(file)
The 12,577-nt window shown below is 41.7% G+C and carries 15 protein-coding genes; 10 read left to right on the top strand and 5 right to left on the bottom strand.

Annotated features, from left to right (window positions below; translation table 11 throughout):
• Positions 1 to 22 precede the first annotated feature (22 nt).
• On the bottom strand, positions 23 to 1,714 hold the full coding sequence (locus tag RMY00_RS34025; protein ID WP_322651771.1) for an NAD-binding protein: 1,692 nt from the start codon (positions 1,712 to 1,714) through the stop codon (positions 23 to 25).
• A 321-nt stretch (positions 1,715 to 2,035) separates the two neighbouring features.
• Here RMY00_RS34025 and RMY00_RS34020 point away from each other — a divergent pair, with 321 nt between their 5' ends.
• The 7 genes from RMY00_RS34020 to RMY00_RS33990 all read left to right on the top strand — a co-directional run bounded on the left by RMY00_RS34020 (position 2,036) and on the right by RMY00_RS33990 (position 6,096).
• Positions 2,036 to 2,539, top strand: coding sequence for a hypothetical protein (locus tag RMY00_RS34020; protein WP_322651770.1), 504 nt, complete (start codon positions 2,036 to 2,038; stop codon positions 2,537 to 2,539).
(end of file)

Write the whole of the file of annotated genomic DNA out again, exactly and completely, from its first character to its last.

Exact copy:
The 12,577-nt window shown below is 41.7% G+C and carries 15 protein-coding genes; 10 read left to right on the top strand and 5 right to left on the bottom strand.

Annotated features, from left to right (window positions below; translation table 11 throughout):
• Positions 1 to 22 precede the first annotated feature (22 nt).
• On the bottom strand, positions 23 to 1,714 hold the full coding sequence (locus tag RMY00_RS34025; protein ID WP_322651771.1) for an NAD-binding protein: 1,692 nt from the start codon (positions 1,712 to 1,714) through the stop codon (positions 23 to 25).
• A 321-nt stretch (positions 1,715 to 2,035) separates the two neighbouring features.
• Here RMY00_RS34025 and RMY00_RS34020 point away from each other — a divergent pair, with 321 nt between their 5' ends.
• The 7 genes from RMY00_RS34020 to RMY00_RS33990 all read left to right on the top strand — a co-directional run bounded on the left by RMY00_RS34020 (position 2,036) and on the right by RMY00_RS33990 (position 6,096).
• Positions 2,036 to 2,539, top strand: coding sequence for a hypothetical protein (locus tag RMY00_RS34020; protein WP_322651770.1), 504 nt, complete (start codon positions 2,036 to 2,038; stop codon positions 2,537 to 2,539).